...If sights are necessary for precisely placed hits, and police officers receive special training in the use of sighted fire, why can't they see them in the heat of battle? There are a number of factors, but the most likely explanation lies in basic human physiology. When a human being is suddenly scared, shocked, or surprised (as is the norm in a life-threatening situation) the body experiences the "fight or flight" reflex, and a number of involuntary physiological changes can occur. "Fight or flight" reflex is simply the activation and domination of the Sympathetic Nervous System (SNS) over the Para-Sympathetic Nervous System.

...The Para-Sympathetic Nervous System is in primary control of your body when it is not in a state of crisis. It is responsible for functions such as the constriction of the pupil, the slowing of the heart, and dilation of blood vessels.

...The Sympathetic Nervous System (SNS) is in primary control of your body when it is in a state of crisis, such as when facing a lethal force situation. It releases adrenaline, which cause involuntary and automatic increases in heart rate, blood pressure, and blood flow to the extremities. SNS activation can heavily affect mental processes, motor skills, sensory perception, and, particularly, vision. Three important visual aspects that are affected are reduced peripheral vision, distance-only eyesight and forced binocular vision.

...Reduced peripheral vision, commonly referred to as "tunnel vision", often occurs in gunfight conditions. Up to a 70% decrease in peripheral vision is normal. Occurring with this is a highly reduced ability to detect subtle motions, such as that of the handgun's relatively small front sight bobbing in and out of alignment in relation to both the rear sight and the target.

...Distance-only eyesight occurs as we instinctively focus on our threat. Human instinct will cause us to focus on our threat during combat-this means our eyes need to be focused for distance.
It is theorized that this reaction is a result of SNS activation simultaneously dilating the pupils in the eye and relaxing the ciliary muscle (the eye muscle responsible for close focus). Even if distance-only eyesight does not occur, according to Guyton's Medical Textbook (and others), it takes about one full second for the human eye to switch from near focus to far, (as in shifting focus from the front sight to the target). In contrast, a shooter of average ability, armed with a long-trigger-pull, double-action revolver, can fire three rounds toward a target in .75 seconds. This is an unacceptably long delay in the rapidly changing, dynamic situations like gunfights or competitive shooting events.

...generally speaking, when a person is in the grips of SNS activation, that person is facing the threat squarely,intently focused on it and with a reduced ability to detect small movements and near objects, regardless of how he or she has been trained. Under these circumstances, traditional sights become difficult, if not impossible, to see.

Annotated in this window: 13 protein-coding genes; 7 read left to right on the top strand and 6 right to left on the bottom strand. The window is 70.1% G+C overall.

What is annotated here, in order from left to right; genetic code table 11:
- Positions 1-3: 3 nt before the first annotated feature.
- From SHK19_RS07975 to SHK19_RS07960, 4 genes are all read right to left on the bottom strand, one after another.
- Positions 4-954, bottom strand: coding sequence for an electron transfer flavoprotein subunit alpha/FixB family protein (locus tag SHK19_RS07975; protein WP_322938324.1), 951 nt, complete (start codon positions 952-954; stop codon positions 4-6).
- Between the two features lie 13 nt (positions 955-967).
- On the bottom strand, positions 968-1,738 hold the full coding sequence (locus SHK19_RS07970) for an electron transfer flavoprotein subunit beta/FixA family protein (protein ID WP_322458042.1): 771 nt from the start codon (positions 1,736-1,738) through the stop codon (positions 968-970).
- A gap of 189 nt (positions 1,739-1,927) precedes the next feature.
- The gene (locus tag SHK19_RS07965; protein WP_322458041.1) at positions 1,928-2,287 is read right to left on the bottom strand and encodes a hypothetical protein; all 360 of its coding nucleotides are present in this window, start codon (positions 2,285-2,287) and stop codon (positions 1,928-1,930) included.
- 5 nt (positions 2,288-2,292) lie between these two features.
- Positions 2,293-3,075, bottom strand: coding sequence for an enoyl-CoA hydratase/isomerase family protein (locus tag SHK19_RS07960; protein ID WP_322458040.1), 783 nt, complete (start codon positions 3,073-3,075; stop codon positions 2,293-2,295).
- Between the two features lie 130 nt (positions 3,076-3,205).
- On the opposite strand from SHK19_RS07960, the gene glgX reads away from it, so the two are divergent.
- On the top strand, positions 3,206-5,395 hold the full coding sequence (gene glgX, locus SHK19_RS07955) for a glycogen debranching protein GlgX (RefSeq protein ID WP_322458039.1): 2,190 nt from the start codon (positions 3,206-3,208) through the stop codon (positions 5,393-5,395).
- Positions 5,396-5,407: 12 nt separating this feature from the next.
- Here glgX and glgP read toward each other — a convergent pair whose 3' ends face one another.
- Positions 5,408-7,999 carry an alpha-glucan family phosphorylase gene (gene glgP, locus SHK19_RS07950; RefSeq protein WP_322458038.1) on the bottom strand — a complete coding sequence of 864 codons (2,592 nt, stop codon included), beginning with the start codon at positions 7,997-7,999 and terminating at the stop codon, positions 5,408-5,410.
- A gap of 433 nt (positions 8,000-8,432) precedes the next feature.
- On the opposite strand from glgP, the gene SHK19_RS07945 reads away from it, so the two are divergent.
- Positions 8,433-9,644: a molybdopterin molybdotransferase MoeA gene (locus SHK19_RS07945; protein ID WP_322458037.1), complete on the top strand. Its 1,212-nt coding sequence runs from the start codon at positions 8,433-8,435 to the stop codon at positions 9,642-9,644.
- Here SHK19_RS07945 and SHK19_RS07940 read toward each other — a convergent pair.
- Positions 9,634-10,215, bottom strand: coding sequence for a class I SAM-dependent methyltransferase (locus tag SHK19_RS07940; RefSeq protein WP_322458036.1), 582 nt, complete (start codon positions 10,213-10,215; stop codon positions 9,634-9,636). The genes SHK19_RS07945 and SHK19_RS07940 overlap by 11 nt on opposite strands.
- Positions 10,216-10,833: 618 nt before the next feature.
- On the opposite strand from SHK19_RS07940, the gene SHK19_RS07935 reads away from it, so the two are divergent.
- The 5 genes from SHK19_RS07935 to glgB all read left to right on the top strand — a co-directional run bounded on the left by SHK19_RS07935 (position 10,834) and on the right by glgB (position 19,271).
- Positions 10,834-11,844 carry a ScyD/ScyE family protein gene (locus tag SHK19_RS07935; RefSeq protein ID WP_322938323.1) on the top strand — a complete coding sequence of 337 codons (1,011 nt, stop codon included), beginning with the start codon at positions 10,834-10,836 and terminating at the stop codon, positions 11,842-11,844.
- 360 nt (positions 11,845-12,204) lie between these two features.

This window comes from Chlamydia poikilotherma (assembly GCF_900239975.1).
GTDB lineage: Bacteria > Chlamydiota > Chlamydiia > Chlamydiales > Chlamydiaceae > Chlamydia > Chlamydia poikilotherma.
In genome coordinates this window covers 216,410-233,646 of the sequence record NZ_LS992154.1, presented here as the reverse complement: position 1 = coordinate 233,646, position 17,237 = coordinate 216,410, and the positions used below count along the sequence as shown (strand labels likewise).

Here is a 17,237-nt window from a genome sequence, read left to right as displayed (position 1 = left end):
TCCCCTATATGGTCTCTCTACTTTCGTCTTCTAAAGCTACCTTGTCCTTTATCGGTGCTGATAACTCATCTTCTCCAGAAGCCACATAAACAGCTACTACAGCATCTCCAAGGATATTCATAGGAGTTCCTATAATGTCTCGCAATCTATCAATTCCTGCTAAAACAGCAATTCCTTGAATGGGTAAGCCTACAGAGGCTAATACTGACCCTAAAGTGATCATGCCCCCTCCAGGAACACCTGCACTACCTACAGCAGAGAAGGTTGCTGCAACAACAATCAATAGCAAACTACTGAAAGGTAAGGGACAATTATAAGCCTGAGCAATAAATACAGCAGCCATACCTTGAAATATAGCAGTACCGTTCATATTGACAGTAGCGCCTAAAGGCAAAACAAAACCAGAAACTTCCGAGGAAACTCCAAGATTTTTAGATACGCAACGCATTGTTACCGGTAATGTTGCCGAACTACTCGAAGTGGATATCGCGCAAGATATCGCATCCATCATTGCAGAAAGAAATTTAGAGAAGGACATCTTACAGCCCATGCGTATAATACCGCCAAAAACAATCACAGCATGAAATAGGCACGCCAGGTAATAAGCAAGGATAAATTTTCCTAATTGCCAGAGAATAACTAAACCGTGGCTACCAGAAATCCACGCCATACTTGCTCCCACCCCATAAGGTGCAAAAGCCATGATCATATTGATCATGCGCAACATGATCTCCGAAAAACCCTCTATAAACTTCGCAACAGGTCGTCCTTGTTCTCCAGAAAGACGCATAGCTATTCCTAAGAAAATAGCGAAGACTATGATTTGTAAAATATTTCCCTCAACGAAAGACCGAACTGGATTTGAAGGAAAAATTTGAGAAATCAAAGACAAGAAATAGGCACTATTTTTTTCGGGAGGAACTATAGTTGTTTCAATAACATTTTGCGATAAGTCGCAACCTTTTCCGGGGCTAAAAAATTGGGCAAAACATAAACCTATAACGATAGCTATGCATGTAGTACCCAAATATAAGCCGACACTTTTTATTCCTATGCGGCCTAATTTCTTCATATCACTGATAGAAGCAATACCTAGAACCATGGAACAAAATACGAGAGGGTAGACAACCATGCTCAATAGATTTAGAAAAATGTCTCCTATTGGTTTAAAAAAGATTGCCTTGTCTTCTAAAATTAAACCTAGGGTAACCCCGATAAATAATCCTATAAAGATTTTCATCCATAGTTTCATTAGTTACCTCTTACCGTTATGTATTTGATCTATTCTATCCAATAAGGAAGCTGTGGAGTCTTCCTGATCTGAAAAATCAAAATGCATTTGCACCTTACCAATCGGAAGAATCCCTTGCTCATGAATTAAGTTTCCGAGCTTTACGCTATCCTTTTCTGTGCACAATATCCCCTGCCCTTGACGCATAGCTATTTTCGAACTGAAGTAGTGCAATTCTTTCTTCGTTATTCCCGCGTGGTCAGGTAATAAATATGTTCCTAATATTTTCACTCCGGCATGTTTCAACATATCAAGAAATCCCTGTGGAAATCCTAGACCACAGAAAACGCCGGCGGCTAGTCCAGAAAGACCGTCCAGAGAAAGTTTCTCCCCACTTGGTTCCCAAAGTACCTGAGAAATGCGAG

marine picture

This picture is from the US Marine Corps Pistol Manual of 2003, and shows the gun sights in focus, which means the ciliary muscle is contracted, and the eye lens thickened.

With SNS activation and the resultant relaxation of the ciliary muscle, and the thinning of the eye lens, the target could be in focus, and the sights out of focus (blurry). Also, in a "real" situation, the lighting can be expected to be poor, and the target dark or mottled and likely moving. All factors taken together, accurate shooting via the use of the sights, would be highly unlikely.


Reference from a question on Accommodation.


...Accommodation is to change the focal length of the lens by changing the curvature of the eye lens.

...Normally, when our ciliary muscles are relaxed, parallel rays form distant objects will converge onto the retina.

...If our eye is maintained at the above state, and a near object is put before it, light rays will converge behind the retina. As the sharp image is behind the retina, our brain can only detect a blurry image.


Reference on the Body Alarm Reaction (BAR), and vision - EDWARD C. GODNIG, O.D.


...Autonomic Nervous System Involvements

...The autonomic nervous system has two major branches; the parasympathetic and sympathetic. Generally speaking, the sympathetic nervous system prepares the body for direct action and confrontation by increasing heart pulse rate and bringing increased blood supply to large muscle groups. Also, ocular pupil diameter increases, and the ciliary muscle relaxes, forcing a person to focus the eyes at far distance, perhaps to be behaviorally better prepared for a perceived on-coming threat. Looking towards infinity has the tendency of allowing the observer to process a relatively greater volume of peripheral space.

...The parasympathetic nervous system allows one to maintain a more relaxed, balanced state of readiness by slowing an accelerated heart rate, decreasing pupil size, and allowing the eye's accommodative system to focus at closer distances. The parasympathetic nervous system aims to bring neural physiology back to a state of balance or relative homeostasis....

[This paper also states that with training the affects of the BAR of Flight or Fight response can be controlled to a degree.]

...with the appropriate degree of attention, skill and practice, an athlete can visually "see" images within the limits of his peripheral visual awareness while simultaneously viewing a clear, central straight-ahead visual image....

[But it also states that]

...Current physiological eye research seems to indicate that once sympathetic nervous system dominance is activated during the BAR, there is not a way to control or instantly recover from the loss of near point (positive accommodation) focusing ability....


Ciliary Muscle: Reference from: Answers.com.


...According to Hermann von Helmholtz's theory, the circular ciliary muscle fibers affect zonular fibers in the eye (fibers that suspend the lens in position during accommodation), enabling changes in lens shape for light focusing.